Maybe it’s time to say something about the book again. I’ve been invited to give a few talks recently – some have already happened, and some coming soon. Thanks to those who have invited me – the ones so far have been very rewarding (for me at least).
Car Free Day was an event sponsored by WPIRG in September. They invited me to speak at the outdoor event in Victoria Park and also at the University. Speaking outside with a small audience is difficult – the surrounding noise makes it feel as if you are shouting at people sitting a few feet from you. If you weren’t there to hear me, I don’t think you missed anything. The University event was better, with about 20 people there and some good discussion afterwards. Most interesting was a comment about an intriguing high-tech public bicycle system in Lyon named Velo’v, which seems to be a big success according to a Guardian article reprinted here.
Kitchener NDP recently hosted Peggy Nash, a new MP for Parkdale- High Park in Toronto. I was very impressed. She spoke for 45 minutes with no notes on a wide variety of topics, from a recent fact-finding visit to Lebanon to the ins and outs of Parliamentary committees and was obviously smart and very well informed. I was asked to present her with a copy of my book as a thank you for the visit, which was a privilege.
After the meeting I met two philosophy profs from the University of Waterloo. Dave DeVidi is using No One Makes You… in a Decision Theory course, and Tim Kenyon may be using it next year in a Critical Thinking course.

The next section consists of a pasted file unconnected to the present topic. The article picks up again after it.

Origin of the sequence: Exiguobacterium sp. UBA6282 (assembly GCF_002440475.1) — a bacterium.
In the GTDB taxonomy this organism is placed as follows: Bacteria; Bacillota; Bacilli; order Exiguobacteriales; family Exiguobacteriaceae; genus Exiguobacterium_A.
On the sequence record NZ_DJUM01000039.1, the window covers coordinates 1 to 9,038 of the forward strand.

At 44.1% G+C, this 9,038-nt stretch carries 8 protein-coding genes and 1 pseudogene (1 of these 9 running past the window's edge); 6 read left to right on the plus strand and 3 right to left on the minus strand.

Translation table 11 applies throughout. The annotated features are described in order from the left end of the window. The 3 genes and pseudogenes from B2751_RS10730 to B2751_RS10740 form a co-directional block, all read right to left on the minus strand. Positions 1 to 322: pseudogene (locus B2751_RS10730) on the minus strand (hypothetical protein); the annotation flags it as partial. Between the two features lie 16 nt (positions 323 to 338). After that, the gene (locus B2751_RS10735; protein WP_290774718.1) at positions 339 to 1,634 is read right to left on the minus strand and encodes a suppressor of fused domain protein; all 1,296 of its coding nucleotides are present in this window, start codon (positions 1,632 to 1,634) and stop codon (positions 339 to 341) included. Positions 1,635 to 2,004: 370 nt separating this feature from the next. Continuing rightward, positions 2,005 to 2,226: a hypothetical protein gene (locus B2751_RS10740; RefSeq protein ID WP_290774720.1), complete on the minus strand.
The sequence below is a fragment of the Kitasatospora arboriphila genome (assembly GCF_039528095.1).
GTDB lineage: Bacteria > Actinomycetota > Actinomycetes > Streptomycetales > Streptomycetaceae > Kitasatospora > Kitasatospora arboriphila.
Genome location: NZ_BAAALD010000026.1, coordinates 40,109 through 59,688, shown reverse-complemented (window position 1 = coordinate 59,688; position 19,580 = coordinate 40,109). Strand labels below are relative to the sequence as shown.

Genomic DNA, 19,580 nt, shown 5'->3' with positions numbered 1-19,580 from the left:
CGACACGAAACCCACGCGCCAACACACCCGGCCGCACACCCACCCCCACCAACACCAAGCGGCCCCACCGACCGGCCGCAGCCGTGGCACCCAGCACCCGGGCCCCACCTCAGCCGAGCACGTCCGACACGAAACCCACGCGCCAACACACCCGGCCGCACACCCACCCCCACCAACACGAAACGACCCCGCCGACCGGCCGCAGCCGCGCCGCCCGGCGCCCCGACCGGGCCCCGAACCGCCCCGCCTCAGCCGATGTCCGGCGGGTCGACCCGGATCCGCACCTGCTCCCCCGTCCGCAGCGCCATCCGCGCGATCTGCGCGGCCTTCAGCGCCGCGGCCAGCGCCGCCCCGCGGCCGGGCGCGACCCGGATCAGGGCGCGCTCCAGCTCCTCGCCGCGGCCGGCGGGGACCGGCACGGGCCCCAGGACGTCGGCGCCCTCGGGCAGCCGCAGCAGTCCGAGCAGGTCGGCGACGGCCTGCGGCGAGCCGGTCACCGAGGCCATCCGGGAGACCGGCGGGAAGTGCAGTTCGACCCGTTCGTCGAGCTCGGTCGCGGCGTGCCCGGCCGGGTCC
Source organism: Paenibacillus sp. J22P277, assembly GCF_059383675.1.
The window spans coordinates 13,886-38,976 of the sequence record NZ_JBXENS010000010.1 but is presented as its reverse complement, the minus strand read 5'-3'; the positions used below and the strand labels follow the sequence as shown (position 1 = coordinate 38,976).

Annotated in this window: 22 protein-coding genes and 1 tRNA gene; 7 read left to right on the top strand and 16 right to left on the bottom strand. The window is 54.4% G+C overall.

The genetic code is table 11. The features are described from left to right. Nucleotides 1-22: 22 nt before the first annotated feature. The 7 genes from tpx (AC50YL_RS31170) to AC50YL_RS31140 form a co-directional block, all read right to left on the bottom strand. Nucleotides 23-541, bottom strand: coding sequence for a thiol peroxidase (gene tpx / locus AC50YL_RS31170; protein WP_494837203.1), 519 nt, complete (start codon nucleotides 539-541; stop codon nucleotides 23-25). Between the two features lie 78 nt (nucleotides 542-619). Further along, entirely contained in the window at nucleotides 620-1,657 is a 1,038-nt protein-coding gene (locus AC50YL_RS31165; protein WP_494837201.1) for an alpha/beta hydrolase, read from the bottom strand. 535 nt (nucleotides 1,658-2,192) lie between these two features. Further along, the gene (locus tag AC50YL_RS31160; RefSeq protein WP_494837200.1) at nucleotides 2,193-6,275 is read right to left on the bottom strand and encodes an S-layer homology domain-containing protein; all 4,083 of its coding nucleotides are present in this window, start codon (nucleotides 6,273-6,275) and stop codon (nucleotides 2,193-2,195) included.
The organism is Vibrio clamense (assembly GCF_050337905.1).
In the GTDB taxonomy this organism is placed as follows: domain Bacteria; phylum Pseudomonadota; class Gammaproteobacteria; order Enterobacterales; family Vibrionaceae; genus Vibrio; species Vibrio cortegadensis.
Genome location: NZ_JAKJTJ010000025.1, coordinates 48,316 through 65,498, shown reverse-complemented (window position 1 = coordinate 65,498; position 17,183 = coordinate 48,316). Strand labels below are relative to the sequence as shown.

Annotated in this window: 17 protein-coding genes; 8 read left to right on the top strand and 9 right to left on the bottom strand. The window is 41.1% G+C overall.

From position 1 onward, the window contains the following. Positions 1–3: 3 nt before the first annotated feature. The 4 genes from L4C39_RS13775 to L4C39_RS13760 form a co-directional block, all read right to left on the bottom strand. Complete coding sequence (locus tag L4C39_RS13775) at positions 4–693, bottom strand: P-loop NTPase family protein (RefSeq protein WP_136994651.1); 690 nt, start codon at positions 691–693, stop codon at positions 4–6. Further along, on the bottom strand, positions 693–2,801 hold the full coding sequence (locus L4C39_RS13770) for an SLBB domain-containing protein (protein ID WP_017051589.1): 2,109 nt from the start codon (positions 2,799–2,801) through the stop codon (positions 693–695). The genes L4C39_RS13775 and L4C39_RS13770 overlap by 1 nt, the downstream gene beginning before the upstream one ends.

In a week and a half I’ll be speaking as part of a panel at an event at York University named Social Justice: From Rhetoric to Action put on by the Centre for Social Justice. The programme is still in a draft form – I’ll post more when it gets closer. It’s a challenge to condense a piece of the book into an edible-sized chunk for talks, but I think I’m slowly getting better at it.
Finally, I’m an invited speaker next month in an Engineering and Society course that is being run at McMaster University as part of the Peace Studies program. It is called "War and Natural Resources: The Case of Oil" which is being run by Graeme MacQueen and Jack Santa Barbara. I’m sure the course is a fascinating one – I just hope I can hold people’s interest.
One trouble with writing a book that covers quite a wide range of topics is that you don’t get to give the same talk twice — transit, social justice, and warfare. But the best way to learn more about something is to tell others about it, so this has been very rewarding.